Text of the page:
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280 Kane St. STE #2
South Williamsport, PA
United States

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Where Were You?

? “Where were you when the world stopped turning” inquired country singer Alan Jackson in his 2002 hit song recorded as a tribute to the victims of 9/11 and a reminder to the American public to stay strong and persevere. Most of us can recall where we were and what we were doing when those

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“Where were you when the world stopped turning” inquired country singer Alan Jackson in his 2002 hit song recorded as a tribute to the victims of 9/11 and a reminder to the American public to stay strong and persevere.

Most of us can recall where we were and what we were doing when those devastating events of that September morning hit us in the face like a sledgehammer. Depending on one’s age similar remembrances can be recalled when JFK was assassinated, the day Elvis Pressley died or the January 1986 explosion of the Challenger space capsule. These were events that came with no warning and immediately captured our attention.

What we are all going thru right now is not the same but we shall certainly all remember the circumstances that have changed our everyday lives. The Coronavirus didn’t sneak up on us. There were warnings it was coming but few expected it would change things so dramatically.

I’ve had a life-long love affair with sports and those who have been so kind to share this weekly space have at least had a passing interest in those games we play and enjoy. But where were you on that March 11 evening when the NBA’s Utah Jazz discovered one of their players, Rudy Gobert, had tested positive for the virus that set in motion the postponement of the sporting world? Like bowling pins being scattered by the accuracy of a 300-bowler the entire sports world stopped turning.

As we had done in several March’s prior Jean and I were at one of our favorite places enjoying the warmth of Arizona and the relaxing enjoyment of Spring Training Baseball. A day earlier we had attended a Chicago White Sox game at the beautiful Camelback Ranch in Glendale, Arizona and had tickets to stake in several more games in the weeks ahead. But 24 hours later we were making plans to return to Pennsylvania much earlier than we had anticipated sitting out the outbreak at home.

I have no connection with the Arizona Chamber of Commerce but if you are a baseball fan and ever get a chance, plan on visiting the Phoenix area when the ‘boys of summer’ are preparing for the season ahead. Like Florida, 15 of MLB’s 30 teams train there. But unlike Florida all the training sites can be reached within a one hour drive from downtown Phoenix. The skies are blue, temperatures are enjoyable, the humidity is low and bugs are hard to find.

Obviously, MLB’s cancellation of Spring Training and the indefinite postponement of the 2020 season was a huge financial blow to the Arizona economy. The Cactus League is a ‘tourism driver’ for the entire region. Recent studies indicated more than 2-million fans attend the spring games generating a $373-million economic bump. A median spending tab of $405 each day is largely spent on game tickets, hotels, food and drink.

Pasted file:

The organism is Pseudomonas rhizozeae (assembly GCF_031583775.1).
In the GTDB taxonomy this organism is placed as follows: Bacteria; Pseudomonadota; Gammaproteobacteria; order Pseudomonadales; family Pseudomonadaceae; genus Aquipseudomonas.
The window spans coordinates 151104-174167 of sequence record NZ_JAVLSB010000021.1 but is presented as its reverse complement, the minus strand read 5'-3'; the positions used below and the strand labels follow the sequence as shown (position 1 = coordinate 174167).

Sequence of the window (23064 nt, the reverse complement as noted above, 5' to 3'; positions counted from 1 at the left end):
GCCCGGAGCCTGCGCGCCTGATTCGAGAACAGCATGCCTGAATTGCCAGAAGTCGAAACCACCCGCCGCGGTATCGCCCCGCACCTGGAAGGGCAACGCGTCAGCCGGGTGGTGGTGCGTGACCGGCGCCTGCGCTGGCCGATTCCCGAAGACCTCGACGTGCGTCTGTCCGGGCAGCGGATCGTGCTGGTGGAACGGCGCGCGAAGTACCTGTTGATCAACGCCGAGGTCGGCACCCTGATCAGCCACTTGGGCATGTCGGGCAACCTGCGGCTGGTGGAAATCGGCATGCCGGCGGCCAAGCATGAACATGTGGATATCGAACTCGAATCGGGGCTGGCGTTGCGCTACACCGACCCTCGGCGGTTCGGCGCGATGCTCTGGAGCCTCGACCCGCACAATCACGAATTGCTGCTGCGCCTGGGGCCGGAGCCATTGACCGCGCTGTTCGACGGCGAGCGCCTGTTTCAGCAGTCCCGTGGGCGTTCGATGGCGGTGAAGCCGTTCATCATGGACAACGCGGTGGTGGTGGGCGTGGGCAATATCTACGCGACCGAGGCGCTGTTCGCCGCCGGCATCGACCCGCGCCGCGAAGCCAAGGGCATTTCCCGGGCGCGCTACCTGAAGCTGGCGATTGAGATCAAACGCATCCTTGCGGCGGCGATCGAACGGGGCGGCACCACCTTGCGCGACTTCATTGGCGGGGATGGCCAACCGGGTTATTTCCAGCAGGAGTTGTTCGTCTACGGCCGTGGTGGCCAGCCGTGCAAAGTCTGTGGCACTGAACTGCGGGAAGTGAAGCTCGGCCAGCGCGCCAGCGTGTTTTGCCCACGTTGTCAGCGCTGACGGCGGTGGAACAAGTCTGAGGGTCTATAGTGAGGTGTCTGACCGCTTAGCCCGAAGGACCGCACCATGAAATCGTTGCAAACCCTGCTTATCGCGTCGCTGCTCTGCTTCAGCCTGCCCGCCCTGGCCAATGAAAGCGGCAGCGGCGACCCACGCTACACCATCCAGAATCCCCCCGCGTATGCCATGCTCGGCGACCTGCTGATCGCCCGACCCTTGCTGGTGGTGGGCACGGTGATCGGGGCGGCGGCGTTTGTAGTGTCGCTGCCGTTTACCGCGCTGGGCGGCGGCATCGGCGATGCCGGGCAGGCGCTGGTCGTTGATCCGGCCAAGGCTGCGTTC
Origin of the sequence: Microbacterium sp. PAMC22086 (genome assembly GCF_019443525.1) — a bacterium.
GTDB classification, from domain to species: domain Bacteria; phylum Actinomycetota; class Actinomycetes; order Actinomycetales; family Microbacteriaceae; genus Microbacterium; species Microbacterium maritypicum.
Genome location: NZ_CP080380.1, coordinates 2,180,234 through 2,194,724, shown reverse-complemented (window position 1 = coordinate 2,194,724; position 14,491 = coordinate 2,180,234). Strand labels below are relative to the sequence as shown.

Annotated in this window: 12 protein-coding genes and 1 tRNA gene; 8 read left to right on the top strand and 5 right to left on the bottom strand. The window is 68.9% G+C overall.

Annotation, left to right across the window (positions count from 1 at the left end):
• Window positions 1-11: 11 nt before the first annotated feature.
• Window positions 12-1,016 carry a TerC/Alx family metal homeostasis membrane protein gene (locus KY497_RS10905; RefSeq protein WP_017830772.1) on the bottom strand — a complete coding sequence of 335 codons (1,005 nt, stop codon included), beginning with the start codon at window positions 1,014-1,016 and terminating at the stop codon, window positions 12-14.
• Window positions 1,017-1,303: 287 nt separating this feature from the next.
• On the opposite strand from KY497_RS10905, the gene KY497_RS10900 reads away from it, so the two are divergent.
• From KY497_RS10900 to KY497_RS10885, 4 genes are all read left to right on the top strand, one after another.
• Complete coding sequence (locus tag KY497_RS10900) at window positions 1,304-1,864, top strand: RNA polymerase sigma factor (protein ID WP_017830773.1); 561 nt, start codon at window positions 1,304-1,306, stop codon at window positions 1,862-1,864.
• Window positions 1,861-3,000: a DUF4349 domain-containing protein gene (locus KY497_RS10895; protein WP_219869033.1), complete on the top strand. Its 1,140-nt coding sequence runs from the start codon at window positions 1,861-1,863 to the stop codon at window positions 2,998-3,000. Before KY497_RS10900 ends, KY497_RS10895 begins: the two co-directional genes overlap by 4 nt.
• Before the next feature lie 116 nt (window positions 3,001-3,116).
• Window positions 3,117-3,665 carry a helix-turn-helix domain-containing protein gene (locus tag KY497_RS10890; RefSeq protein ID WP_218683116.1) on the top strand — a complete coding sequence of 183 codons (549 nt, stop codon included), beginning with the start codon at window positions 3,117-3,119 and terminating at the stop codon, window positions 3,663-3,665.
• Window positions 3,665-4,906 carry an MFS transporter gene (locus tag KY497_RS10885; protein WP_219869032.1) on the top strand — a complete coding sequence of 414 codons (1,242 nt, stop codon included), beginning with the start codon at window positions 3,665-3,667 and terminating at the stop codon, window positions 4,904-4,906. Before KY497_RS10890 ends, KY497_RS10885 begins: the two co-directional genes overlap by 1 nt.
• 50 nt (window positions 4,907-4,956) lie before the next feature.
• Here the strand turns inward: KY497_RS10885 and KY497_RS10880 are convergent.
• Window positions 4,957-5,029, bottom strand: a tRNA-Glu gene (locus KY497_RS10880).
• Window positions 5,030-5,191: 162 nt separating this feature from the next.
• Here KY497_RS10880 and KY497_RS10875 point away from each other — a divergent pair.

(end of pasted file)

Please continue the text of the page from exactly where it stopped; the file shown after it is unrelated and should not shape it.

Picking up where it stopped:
But the last few weeks have provided a vivid reminder that sports are not as important as many things we take for granted – like toilet paper.

Indeed, whether it has been the postponement or cancellation of the sports world sometime, hopefully soon, things can return to normal and the vicarious enjoyment we gain from following our favorite teams and players will return to our daily lives. However, sadly those hopes, dreams and thrills that so many local youngsters have spent so many long hours training for may be taken away by an opponent that can’t be seen or really understood.

At this writing it is not known when our schools will reopen or if and when the area sports scene will be able to function. While the Coronavirus may take away games we play, don’t let it take away your love for sports. Without violating the cautions of group gatherings go out and enjoy the sport you love. If you’re a basketball player shoot some hoops. I recently learned of a basketball coach in the southern part of the state that is encouraging his players to find an outdoor hoop and make 1,000 shots a week. Rather than sitting around waiting for school to reopen it will keep them active and direct their energy in a positive way.

Get out in the back yard and play catch, kick the soccer ball around, hit some tennis balls, go for a run. Turn off the TV, put down the video games and have some fun. We are dealing with a serious time. But just in case you are not familiar with the aforementioned Alan Jackson song take a moment and go to whatever source you listen to for music. It will be well worth the 5:07 time commitment while providing some inspiration while fighting this current opponent.

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